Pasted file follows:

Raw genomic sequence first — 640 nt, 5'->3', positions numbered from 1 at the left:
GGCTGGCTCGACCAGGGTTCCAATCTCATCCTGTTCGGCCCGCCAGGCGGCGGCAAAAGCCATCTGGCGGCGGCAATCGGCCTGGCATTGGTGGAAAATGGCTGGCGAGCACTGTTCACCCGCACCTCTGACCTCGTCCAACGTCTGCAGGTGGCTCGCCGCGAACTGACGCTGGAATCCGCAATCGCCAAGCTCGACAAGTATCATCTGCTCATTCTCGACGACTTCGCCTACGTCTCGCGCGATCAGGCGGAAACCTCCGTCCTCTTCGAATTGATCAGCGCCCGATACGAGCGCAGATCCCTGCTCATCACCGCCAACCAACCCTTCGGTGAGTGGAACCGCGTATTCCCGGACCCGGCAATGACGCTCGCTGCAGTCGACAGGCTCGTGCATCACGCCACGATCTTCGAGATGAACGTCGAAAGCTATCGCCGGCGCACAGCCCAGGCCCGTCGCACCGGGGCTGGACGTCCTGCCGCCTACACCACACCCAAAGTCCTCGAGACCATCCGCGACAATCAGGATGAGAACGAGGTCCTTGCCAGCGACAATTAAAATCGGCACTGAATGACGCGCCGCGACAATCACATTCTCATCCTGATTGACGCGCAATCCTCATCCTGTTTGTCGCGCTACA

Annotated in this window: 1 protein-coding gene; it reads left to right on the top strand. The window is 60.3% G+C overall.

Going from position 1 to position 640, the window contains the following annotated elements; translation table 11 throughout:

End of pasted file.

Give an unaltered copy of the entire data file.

Raw genomic sequence first — 640 nt, 5'->3', positions numbered from 1 at the left:
GGCTGGCTCGACCAGGGTTCCAATCTCATCCTGTTCGGCCCGCCAGGCGGCGGCAAAAGCCATCTGGCGGCGGCAATCGGCCTGGCATTGGTGGAAAATGGCTGGCGAGCACTGTTCACCCGCACCTCTGACCTCGTCCAACGTCTGCAGGTGGCTCGCCGCGAACTGACGCTGGAATCCGCAATCGCCAAGCTCGACAAGTATCATCTGCTCATTCTCGACGACTTCGCCTACGTCTCGCGCGATCAGGCGGAAACCTCCGTCCTCTTCGAATTGATCAGCGCCCGATACGAGCGCAGATCCCTGCTCATCACCGCCAACCAACCCTTCGGTGAGTGGAACCGCGTATTCCCGGACCCGGCAATGACGCTCGCTGCAGTCGACAGGCTCGTGCATCACGCCACGATCTTCGAGATGAACGTCGAAAGCTATCGCCGGCGCACAGCCCAGGCCCGTCGCACCGGGGCTGGACGTCCTGCCGCCTACACCACACCCAAAGTCCTCGAGACCATCCGCGACAATCAGGATGAGAACGAGGTCCTTGCCAGCGACAATTAAAATCGGCACTGAATGACGCGCCGCGACAATCACATTCTCATCCTGATTGACGCGCAATCCTCATCCTGTTTGTCGCGCTACA

Annotated in this window: 1 protein-coding gene; it reads left to right on the top strand. The window is 60.3% G+C overall.

Going from position 1 to position 640, the window contains the following annotated elements; translation table 11 throughout: